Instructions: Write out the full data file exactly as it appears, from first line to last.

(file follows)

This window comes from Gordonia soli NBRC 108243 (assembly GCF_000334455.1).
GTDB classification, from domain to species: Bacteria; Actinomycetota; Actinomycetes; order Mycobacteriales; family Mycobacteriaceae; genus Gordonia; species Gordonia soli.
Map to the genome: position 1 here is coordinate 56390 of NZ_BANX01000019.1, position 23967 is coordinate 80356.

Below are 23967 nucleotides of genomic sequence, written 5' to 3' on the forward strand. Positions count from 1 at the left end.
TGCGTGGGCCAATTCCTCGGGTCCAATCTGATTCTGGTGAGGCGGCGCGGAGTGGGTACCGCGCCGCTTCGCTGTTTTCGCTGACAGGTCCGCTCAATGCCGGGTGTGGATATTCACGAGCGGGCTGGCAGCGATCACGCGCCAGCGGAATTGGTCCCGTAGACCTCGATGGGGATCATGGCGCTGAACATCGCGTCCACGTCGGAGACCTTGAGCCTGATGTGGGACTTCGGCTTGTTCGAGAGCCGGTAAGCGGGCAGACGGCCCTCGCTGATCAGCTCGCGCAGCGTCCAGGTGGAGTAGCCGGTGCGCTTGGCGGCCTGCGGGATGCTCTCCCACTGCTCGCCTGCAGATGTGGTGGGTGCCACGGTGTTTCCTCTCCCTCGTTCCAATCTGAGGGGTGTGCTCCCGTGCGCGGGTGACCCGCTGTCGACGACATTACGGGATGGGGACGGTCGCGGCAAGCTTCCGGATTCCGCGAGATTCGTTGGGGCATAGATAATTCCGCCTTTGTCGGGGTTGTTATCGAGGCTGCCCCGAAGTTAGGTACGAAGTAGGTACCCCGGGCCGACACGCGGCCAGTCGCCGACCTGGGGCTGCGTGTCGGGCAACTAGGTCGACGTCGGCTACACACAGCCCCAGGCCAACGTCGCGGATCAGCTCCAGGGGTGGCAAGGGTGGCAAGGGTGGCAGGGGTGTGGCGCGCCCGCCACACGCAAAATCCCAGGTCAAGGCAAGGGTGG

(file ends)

This window comes from Gordonia soli NBRC 108243 (assembly GCF_000334455.1).
GTDB classification, from domain to species: Bacteria; Actinomycetota; Actinomycetes; order Mycobacteriales; family Mycobacteriaceae; genus Gordonia; species Gordonia soli.
Map to the genome: position 1 here is coordinate 56390 of NZ_BANX01000019.1, position 23967 is coordinate 80356.

Below are 23967 nucleotides of genomic sequence, written 5' to 3' on the forward strand. Positions count from 1 at the left end.
TGCGTGGGCCAATTCCTCGGGTCCAATCTGATTCTGGTGAGGCGGCGCGGAGTGGGTACCGCGCCGCTTCGCTGTTTTCGCTGACAGGTCCGCTCAATGCCGGGTGTGGATATTCACGAGCGGGCTGGCAGCGATCACGCGCCAGCGGAATTGGTCCCGTAGACCTCGATGGGGATCATGGCGCTGAACATCGCGTCCACGTCGGAGACCTTGAGCCTGATGTGGGACTTCGGCTTGTTCGAGAGCCGGTAAGCGGGCAGACGGCCCTCGCTGATCAGCTCGCGCAGCGTCCAGGTGGAGTAGCCGGTGCGCTTGGCGGCCTGCGGGATGCTCTCCCACTGCTCGCCTGCAGATGTGGTGGGTGCCACGGTGTTTCCTCTCCCTCGTTCCAATCTGAGGGGTGTGCTCCCGTGCGCGGGTGACCCGCTGTCGACGACATTACGGGATGGGGACGGTCGCGGCAAGCTTCCGGATTCCGCGAGATTCGTTGGGGCATAGATAATTCCGCCTTTGTCGGGGTTGTTATCGAGGCTGCCCCGAAGTTAGGTACGAAGTAGGTACCCCGGGCCGACACGCGGCCAGTCGCCGACCTGGGGCTGCGTGTCGGGCAACTAGGTCGACGTCGGCTACACACAGCCCCAGGCCAACGTCGCGGATCAGCTCCAGGGGTGGCAAGGGTGGCAAGGGTGGCAGGGGTGTGGCGCGCCCGCCACACGCAAAATCCCAGGTCAAGGCAAGGGTGG